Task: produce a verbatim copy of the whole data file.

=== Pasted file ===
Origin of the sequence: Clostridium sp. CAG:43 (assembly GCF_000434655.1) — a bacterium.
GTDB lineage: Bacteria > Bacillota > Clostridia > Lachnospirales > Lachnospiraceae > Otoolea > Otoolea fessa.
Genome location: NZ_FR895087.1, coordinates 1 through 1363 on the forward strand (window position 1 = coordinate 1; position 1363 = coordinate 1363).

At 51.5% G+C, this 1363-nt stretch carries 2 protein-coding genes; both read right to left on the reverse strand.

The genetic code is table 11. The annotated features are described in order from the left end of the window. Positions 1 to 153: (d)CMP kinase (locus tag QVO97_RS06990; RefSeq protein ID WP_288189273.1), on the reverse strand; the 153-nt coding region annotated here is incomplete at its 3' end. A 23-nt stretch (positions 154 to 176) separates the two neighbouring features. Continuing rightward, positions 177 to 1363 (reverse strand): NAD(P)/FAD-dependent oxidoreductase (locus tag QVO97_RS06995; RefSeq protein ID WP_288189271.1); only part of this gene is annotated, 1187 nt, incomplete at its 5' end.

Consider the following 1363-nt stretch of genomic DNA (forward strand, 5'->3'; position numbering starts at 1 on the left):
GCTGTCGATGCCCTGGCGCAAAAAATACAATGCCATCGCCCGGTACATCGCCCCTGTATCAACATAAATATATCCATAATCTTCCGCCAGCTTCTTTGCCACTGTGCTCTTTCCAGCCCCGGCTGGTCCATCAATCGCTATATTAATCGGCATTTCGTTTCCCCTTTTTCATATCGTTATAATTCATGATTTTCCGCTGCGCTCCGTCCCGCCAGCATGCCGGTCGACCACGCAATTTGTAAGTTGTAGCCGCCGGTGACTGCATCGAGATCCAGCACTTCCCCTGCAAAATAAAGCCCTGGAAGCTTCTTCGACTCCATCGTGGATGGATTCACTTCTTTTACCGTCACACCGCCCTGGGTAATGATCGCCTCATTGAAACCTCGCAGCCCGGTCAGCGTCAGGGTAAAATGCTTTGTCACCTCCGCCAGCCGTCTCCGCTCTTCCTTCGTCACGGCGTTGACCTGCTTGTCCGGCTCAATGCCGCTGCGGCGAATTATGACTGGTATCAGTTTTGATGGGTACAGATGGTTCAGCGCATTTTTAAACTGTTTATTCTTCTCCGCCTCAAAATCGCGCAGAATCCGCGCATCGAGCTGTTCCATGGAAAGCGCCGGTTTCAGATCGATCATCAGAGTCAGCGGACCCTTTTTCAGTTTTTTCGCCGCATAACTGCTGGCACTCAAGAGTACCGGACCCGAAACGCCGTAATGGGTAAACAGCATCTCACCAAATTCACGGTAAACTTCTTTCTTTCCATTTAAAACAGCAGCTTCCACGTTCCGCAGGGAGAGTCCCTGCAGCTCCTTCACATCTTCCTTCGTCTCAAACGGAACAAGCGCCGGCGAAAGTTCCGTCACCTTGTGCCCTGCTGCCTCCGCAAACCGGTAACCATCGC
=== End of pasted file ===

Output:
Origin of the sequence: Clostridium sp. CAG:43 (assembly GCF_000434655.1) — a bacterium.
GTDB lineage: Bacteria > Bacillota > Clostridia > Lachnospirales > Lachnospiraceae > Otoolea > Otoolea fessa.
Genome location: NZ_FR895087.1, coordinates 1 through 1363 on the forward strand (window position 1 = coordinate 1; position 1363 = coordinate 1363).

At 51.5% G+C, this 1363-nt stretch carries 2 protein-coding genes; both read right to left on the reverse strand.

The genetic code is table 11. The annotated features are described in order from the left end of the window. Positions 1 to 153: (d)CMP kinase (locus tag QVO97_RS06990; RefSeq protein ID WP_288189273.1), on the reverse strand; the 153-nt coding region annotated here is incomplete at its 3' end. A 23-nt stretch (positions 154 to 176) separates the two neighbouring features. Continuing rightward, positions 177 to 1363 (reverse strand): NAD(P)/FAD-dependent oxidoreductase (locus tag QVO97_RS06995; RefSeq protein ID WP_288189271.1); only part of this gene is annotated, 1187 nt, incomplete at its 5' end.

Consider the following 1363-nt stretch of genomic DNA (forward strand, 5'->3'; position numbering starts at 1 on the left):
GCTGTCGATGCCCTGGCGCAAAAAATACAATGCCATCGCCCGGTACATCGCCCCTGTATCAACATAAATATATCCATAATCTTCCGCCAGCTTCTTTGCCACTGTGCTCTTTCCAGCCCCGGCTGGTCCATCAATCGCTATATTAATCGGCATTTCGTTTCCCCTTTTTCATATCGTTATAATTCATGATTTTCCGCTGCGCTCCGTCCCGCCAGCATGCCGGTCGACCACGCAATTTGTAAGTTGTAGCCGCCGGTGACTGCATCGAGATCCAGCACTTCCCCTGCAAAATAAAGCCCTGGAAGCTTCTTCGACTCCATCGTGGATGGATTCACTTCTTTTACCGTCACACCGCCCTGGGTAATGATCGCCTCATTGAAACCTCGCAGCCCGGTCAGCGTCAGGGTAAAATGCTTTGTCACCTCCGCCAGCCGTCTCCGCTCTTCCTTCGTCACGGCGTTGACCTGCTTGTCCGGCTCAATGCCGCTGCGGCGAATTATGACTGGTATCAGTTTTGATGGGTACAGATGGTTCAGCGCATTTTTAAACTGTTTATTCTTCTCCGCCTCAAAATCGCGCAGAATCCGCGCATCGAGCTGTTCCATGGAAAGCGCCGGTTTCAGATCGATCATCAGAGTCAGCGGACCCTTTTTCAGTTTTTTCGCCGCATAACTGCTGGCACTCAAGAGTACCGGACCCGAAACGCCGTAATGGGTAAACAGCATCTCACCAAATTCACGGTAAACTTCTTTCTTTCCATTTAAAACAGCAGCTTCCACGTTCCGCAGGGAGAGTCCCTGCAGCTCCTTCACATCTTCCTTCGTCTCAAACGGAACAAGCGCCGGCGAAAGTTCCGTCACCTTGTGCCCTGCTGCCTCCGCAAACCGGTAACCATCGC